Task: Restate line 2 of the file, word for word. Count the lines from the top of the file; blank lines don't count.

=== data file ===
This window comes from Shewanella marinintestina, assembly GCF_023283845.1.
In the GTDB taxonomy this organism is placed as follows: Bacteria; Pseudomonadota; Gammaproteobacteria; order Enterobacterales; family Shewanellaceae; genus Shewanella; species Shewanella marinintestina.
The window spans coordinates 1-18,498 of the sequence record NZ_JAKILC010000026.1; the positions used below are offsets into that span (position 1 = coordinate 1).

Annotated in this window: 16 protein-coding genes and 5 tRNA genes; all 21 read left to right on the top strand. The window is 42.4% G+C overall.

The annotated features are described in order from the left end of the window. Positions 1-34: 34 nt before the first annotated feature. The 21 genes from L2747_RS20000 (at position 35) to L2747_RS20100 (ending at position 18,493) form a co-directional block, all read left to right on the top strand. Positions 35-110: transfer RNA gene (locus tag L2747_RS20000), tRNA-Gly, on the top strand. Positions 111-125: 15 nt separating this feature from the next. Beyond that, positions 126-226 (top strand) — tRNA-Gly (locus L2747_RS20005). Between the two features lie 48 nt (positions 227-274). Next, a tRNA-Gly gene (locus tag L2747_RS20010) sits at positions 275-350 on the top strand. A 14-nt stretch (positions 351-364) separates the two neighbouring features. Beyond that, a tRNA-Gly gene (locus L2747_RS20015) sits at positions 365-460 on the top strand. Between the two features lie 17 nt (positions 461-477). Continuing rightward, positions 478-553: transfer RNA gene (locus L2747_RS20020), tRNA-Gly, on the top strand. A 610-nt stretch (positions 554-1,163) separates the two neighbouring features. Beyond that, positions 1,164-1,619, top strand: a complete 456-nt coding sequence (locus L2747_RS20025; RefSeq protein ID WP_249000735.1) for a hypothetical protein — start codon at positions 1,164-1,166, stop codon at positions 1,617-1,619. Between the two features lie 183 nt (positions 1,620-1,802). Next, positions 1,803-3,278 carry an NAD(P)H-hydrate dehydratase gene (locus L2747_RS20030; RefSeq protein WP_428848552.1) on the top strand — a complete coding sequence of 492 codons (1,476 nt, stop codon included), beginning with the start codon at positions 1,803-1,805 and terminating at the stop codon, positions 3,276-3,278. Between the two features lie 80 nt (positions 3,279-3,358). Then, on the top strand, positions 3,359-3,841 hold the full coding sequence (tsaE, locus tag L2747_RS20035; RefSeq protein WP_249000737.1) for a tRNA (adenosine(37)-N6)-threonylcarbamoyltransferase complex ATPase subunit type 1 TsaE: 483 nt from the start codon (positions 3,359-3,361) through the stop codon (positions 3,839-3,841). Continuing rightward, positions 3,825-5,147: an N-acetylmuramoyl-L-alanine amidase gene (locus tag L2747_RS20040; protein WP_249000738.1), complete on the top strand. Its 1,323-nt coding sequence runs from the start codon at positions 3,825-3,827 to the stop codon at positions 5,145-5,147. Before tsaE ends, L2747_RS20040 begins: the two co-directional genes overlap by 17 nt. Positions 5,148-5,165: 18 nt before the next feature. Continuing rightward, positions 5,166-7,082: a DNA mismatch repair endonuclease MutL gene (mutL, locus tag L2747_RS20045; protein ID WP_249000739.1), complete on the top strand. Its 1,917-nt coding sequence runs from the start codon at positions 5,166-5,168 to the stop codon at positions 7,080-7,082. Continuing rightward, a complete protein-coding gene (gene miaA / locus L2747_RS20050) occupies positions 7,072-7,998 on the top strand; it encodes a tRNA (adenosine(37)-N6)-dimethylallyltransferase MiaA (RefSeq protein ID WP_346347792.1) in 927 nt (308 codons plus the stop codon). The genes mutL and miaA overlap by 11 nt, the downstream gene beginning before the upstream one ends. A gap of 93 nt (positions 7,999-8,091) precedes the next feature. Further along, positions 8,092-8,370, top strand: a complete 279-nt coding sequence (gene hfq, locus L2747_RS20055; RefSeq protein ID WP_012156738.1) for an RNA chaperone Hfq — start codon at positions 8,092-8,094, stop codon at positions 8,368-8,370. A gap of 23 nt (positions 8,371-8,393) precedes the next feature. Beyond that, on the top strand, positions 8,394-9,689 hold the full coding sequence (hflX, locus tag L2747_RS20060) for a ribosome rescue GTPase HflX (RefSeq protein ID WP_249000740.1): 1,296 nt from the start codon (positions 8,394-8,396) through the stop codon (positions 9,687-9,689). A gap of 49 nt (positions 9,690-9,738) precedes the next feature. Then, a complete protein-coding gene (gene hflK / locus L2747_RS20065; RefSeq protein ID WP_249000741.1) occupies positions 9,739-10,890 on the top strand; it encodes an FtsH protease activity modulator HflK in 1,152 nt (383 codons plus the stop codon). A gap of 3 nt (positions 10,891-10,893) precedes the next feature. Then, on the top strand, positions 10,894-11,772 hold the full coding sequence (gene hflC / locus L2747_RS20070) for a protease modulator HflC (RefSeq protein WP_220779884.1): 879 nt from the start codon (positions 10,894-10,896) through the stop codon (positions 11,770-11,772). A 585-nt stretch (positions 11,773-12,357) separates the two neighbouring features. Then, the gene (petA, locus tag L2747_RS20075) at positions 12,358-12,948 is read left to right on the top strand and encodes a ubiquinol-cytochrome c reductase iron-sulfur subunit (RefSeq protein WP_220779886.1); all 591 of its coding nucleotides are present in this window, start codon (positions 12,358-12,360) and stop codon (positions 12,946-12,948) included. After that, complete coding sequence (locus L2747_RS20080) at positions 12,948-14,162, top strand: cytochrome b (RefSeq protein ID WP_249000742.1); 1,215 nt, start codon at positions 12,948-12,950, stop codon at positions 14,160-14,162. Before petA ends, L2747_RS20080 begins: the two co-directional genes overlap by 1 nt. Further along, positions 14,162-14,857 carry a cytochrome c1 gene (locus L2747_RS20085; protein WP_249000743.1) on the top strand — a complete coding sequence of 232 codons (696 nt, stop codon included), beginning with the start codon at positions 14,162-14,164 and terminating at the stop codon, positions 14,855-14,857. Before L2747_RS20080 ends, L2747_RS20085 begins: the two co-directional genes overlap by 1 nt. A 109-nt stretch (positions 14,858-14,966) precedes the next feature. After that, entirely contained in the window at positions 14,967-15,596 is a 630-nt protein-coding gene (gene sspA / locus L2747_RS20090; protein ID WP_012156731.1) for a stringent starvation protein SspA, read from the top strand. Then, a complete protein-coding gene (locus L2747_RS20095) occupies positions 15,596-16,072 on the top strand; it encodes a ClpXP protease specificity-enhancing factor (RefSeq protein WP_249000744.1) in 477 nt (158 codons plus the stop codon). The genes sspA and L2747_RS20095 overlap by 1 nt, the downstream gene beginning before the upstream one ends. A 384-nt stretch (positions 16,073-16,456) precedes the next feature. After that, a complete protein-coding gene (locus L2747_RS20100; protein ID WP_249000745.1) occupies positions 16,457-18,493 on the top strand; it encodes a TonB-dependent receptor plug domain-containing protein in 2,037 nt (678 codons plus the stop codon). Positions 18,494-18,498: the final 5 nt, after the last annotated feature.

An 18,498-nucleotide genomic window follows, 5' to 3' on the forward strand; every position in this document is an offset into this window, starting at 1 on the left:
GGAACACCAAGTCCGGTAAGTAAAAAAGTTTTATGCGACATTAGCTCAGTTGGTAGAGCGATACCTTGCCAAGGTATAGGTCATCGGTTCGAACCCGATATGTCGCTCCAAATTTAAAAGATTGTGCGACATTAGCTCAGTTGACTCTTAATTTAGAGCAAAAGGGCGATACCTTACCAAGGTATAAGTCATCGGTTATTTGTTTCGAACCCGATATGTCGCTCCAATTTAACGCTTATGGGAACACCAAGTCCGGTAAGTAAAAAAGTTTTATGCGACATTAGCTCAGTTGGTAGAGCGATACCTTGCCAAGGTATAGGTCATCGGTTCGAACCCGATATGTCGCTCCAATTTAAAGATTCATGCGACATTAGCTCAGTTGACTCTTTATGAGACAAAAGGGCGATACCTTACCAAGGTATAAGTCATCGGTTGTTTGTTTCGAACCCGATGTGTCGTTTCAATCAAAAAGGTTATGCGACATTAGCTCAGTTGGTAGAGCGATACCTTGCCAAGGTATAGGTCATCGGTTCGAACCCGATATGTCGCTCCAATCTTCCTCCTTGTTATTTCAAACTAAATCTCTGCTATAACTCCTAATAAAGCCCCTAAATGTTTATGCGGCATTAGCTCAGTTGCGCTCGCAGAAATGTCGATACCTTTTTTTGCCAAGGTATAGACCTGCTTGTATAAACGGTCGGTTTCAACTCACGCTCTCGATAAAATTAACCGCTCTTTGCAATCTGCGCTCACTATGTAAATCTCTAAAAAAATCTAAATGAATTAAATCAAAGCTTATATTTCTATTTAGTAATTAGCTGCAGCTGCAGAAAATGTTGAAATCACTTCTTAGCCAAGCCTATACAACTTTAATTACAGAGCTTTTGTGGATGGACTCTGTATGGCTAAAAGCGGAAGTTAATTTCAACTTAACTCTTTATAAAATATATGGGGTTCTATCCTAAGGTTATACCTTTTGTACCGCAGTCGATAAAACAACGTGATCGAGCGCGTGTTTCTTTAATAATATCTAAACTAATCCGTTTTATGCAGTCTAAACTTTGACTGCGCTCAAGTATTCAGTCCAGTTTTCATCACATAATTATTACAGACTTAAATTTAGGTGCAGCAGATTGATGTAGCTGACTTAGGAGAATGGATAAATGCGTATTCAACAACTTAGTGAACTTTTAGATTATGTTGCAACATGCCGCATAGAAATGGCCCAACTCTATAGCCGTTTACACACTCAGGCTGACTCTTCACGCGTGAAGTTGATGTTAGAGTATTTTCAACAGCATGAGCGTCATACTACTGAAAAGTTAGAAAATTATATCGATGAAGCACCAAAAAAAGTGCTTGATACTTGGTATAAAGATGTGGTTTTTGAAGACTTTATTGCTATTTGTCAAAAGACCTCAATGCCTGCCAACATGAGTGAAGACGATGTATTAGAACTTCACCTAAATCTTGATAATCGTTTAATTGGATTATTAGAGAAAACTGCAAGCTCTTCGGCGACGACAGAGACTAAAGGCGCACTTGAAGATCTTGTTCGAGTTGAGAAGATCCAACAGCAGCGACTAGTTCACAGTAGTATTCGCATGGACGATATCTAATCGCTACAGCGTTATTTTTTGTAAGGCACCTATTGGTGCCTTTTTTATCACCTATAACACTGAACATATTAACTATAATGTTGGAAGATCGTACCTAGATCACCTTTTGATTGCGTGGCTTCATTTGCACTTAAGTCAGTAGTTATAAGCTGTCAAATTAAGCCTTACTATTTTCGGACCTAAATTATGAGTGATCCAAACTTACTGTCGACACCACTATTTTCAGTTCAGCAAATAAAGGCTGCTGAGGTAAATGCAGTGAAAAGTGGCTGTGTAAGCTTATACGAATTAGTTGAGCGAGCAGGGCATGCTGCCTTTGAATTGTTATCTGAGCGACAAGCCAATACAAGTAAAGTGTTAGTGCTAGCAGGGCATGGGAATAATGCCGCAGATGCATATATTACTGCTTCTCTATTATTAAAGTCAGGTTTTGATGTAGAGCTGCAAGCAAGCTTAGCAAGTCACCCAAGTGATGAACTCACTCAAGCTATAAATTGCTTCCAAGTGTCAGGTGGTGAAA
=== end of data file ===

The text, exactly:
In the GTDB taxonomy this organism is placed as follows: Bacteria; Pseudomonadota; Gammaproteobacteria; order Enterobacterales; family Shewanellaceae; genus Shewanella; species Shewanella marinintestina.